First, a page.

This assumes that all of the aforementioned items are installed and that you have them configured in a suitable way. It is outside the scope of this post to detail web server and PHP configuration. Furthermore, if you are building this into your solution, take the appropriate liberties of inferencing what I am doing and make it fit properly.

Last, but certainly not least, this assumes that you already have an AppStream stack configured, its subsequent fleet is running, and that the API will properly generate streaming URLs. You can validate this by selecting your stack and selecting “Create streaming URL” from the Actions menu inside the AWS console.

Phase 1: Configuring the Secure Site

  • Within your web server tree, create a new folder:

    mkdir appstream-auth
  • Create a new .htpasswd file and add accounts:

    htpasswd -c .htpasswd <username>

    (Drop the “-c” if you intend on appending additional users)

  • Create an .htaccess file to protect the site. Below is a sample that uses the aforementioned .htpasswd file.

    AuthType Basic
    AuthName "Password Required"
    AuthUserFile "/full/path/to/.htpasswd"
    Require valid-user
    <Files .ht*>
    order allow,deny
    deny from all

Phase 2: Create a Restricted User within AWS

You will need to create a restricted user that has the capability of invoking the CreateStreamingURL API. You will do this on the Identity and Access Management (IAM) tool within the AWS Console.

  • Use the “Create Polcy” button to create a new policy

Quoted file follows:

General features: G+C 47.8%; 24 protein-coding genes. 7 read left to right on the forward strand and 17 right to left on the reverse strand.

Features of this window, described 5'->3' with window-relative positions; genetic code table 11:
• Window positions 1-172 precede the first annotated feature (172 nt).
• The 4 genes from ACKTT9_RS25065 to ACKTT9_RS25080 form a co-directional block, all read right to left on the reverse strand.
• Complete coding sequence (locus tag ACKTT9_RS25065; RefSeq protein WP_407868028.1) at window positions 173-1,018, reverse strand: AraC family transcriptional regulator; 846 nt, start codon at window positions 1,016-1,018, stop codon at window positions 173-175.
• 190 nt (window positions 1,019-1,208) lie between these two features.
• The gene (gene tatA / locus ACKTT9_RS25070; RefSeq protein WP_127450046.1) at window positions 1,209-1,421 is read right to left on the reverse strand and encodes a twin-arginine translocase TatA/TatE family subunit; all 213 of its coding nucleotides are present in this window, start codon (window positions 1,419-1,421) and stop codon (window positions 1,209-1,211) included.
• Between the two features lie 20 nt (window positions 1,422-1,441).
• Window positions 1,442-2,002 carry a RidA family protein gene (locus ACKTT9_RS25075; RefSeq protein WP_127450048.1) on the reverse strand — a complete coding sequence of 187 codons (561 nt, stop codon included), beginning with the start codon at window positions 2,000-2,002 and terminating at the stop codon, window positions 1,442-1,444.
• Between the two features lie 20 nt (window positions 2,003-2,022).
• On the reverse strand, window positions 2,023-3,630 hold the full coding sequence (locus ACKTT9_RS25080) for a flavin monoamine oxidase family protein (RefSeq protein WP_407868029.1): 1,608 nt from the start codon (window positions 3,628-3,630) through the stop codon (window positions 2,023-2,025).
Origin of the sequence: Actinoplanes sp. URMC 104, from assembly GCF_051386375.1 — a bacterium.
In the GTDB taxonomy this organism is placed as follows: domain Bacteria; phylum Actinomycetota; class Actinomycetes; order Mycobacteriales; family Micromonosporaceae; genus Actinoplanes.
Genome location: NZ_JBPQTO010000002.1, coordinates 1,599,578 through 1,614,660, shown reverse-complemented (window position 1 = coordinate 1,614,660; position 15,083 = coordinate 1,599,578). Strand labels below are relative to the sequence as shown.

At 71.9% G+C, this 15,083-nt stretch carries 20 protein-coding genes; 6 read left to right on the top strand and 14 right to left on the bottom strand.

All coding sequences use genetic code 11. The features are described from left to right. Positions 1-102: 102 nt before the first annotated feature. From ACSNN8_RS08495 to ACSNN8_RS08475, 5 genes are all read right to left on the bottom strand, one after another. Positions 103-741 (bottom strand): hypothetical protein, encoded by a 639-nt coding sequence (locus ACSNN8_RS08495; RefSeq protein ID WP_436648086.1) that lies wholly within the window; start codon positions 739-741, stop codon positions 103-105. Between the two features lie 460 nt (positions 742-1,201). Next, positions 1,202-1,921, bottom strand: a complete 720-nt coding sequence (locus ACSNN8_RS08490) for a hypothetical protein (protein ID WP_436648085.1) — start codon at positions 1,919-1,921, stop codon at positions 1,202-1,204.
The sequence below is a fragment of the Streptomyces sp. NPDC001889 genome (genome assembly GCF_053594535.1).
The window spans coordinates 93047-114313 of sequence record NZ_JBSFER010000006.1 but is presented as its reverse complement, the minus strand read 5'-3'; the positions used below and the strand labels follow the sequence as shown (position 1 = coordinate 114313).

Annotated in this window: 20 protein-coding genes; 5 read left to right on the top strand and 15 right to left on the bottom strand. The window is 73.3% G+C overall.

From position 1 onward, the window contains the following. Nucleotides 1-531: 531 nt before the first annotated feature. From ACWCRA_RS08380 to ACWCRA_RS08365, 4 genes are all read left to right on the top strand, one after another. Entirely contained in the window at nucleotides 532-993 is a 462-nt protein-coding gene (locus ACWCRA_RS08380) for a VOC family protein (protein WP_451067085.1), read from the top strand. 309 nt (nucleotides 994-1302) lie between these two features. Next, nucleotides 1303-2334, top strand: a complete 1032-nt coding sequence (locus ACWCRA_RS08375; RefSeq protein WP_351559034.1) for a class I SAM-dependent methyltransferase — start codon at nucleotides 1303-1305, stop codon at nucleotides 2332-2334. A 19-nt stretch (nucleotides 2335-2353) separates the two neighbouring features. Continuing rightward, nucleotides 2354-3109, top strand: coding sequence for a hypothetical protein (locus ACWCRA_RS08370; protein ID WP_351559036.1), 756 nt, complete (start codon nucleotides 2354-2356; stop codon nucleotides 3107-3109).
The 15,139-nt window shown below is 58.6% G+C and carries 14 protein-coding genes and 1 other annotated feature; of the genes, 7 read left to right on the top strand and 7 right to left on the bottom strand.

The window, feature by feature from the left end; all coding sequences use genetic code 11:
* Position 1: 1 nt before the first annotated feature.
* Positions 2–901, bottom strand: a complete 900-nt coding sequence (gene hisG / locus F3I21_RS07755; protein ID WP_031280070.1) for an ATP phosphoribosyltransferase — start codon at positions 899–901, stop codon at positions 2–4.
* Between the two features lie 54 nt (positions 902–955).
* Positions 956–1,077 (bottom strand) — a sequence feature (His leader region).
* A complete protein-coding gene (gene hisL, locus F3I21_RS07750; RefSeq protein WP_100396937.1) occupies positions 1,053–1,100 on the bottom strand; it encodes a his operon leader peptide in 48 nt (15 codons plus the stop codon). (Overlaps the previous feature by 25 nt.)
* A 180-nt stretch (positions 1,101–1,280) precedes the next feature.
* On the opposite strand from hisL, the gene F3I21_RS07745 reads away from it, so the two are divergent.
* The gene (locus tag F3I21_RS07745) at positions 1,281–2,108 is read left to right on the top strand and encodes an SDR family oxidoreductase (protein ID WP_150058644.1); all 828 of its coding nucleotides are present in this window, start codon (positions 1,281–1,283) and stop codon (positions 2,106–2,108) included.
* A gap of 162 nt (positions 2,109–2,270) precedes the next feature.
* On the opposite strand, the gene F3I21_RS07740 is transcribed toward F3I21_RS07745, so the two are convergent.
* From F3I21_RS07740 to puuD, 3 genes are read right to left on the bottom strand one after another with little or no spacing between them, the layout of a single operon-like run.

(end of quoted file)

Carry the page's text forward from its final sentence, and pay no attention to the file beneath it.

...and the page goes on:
• Assign it a name (e.g. appstream_createStreamURL)

    • Use the following policy:

      "Version": "2012-10-17",
      "Statement": [
      "Effect": "Allow",
      "Action": [
      "Resource": "*"

      Note: I use Resource: “*“ purely for convenience. Feel free to restrict this down to the stacks you intend to expose via this account.

  • Use the “Add User” button to create the new user

    • For Access Type, ensure to only check Programmatic Access and do not generate a password that can be used to login to the web console
    • Associate the policy you created in the previous step. (Either do this via a group, or by direct policy association.)

Phase 3: Configure the AWS Credential File

You will need to configure a credentials file on your system using the previously created credentials so that the AWS SDK for PHP will know how to properly connect to the AWS API endpoint.

  • Create the directory for the credentials file

    mkdir ~/.aws
  • In the ~/.aws directory, create a file called credentials and place entries similar to below:

    aws_access_key_id=<access key id>
    aws_secret_access_key=<secret access key>

Phase 4: Develop the Redirector

  • Inside the web app directory, run Composer to initialize PHP dependency management

    composer init

    (Enter in reasonable defaults for the prompts.)

  • Install the AWS SDK for PHP

    composer require aws/aws-sdk-php
  • Create the index.php file. An example is below:

    # Load dependencies managed by Composer
    require 'vendor/autoload.php';
    # Instantiate an AWS SDK
    $sdk = new Aws\Sdk([
    'region' => 'us-east-1',
    'version' => 'latest',
    'profile' => 'appstream'
    # Instantiate an AppStream client
    # *** NOTE: The following line is invoking a workaround. See explanation
    # below the snippet.
    $appstream = $sdk->createAppstream([
    'endpoint' => ''
    # Generate the short duration URL
    $url = $appstream->createStreamingURL([
    'StackName' => 'sublime_text',
    'FleetName' => 'sublime_text-fleet',
    'UserId' => $_SERVER['PHP_AUTH_USER']